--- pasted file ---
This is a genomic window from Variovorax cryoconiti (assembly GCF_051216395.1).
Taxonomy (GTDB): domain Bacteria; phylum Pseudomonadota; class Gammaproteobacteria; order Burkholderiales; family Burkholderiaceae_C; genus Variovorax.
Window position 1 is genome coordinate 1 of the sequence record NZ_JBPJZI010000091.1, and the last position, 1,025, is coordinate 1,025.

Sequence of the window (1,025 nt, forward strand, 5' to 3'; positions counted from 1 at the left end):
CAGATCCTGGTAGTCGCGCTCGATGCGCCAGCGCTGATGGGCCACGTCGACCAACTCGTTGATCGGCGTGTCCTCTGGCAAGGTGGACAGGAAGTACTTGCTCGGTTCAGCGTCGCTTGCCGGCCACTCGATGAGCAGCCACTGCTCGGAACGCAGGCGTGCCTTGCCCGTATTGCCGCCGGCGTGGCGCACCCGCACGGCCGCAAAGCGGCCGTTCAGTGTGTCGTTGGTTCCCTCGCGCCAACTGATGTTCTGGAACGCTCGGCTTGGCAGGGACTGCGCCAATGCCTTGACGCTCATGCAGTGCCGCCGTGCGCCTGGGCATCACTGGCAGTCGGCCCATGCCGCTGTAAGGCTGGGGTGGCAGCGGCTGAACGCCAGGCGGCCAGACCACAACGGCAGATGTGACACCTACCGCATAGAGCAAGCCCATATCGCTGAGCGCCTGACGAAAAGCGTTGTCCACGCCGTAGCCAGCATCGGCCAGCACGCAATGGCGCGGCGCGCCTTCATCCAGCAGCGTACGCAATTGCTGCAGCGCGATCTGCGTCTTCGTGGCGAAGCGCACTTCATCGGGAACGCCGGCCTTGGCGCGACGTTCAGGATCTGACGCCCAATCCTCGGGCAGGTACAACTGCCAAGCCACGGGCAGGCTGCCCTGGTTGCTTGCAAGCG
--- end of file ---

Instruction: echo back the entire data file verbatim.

This is a genomic window from Variovorax cryoconiti (assembly GCF_051216395.1).
Taxonomy (GTDB): domain Bacteria; phylum Pseudomonadota; class Gammaproteobacteria; order Burkholderiales; family Burkholderiaceae_C; genus Variovorax.
Window position 1 is genome coordinate 1 of the sequence record NZ_JBPJZI010000091.1, and the last position, 1,025, is coordinate 1,025.

Sequence of the window (1,025 nt, forward strand, 5' to 3'; positions counted from 1 at the left end):
CAGATCCTGGTAGTCGCGCTCGATGCGCCAGCGCTGATGGGCCACGTCGACCAACTCGTTGATCGGCGTGTCCTCTGGCAAGGTGGACAGGAAGTACTTGCTCGGTTCAGCGTCGCTTGCCGGCCACTCGATGAGCAGCCACTGCTCGGAACGCAGGCGTGCCTTGCCCGTATTGCCGCCGGCGTGGCGCACCCGCACGGCCGCAAAGCGGCCGTTCAGTGTGTCGTTGGTTCCCTCGCGCCAACTGATGTTCTGGAACGCTCGGCTTGGCAGGGACTGCGCCAATGCCTTGACGCTCATGCAGTGCCGCCGTGCGCCTGGGCATCACTGGCAGTCGGCCCATGCCGCTGTAAGGCTGGGGTGGCAGCGGCTGAACGCCAGGCGGCCAGACCACAACGGCAGATGTGACACCTACCGCATAGAGCAAGCCCATATCGCTGAGCGCCTGACGAAAAGCGTTGTCCACGCCGTAGCCAGCATCGGCCAGCACGCAATGGCGCGGCGCGCCTTCATCCAGCAGCGTACGCAATTGCTGCAGCGCGATCTGCGTCTTCGTGGCGAAGCGCACTTCATCGGGAACGCCGGCCTTGGCGCGACGTTCAGGATCTGACGCCCAATCCTCGGGCAGGTACAACTGCCAAGCCACGGGCAGGCTGCCCTGGTTGCTTGCAAGCG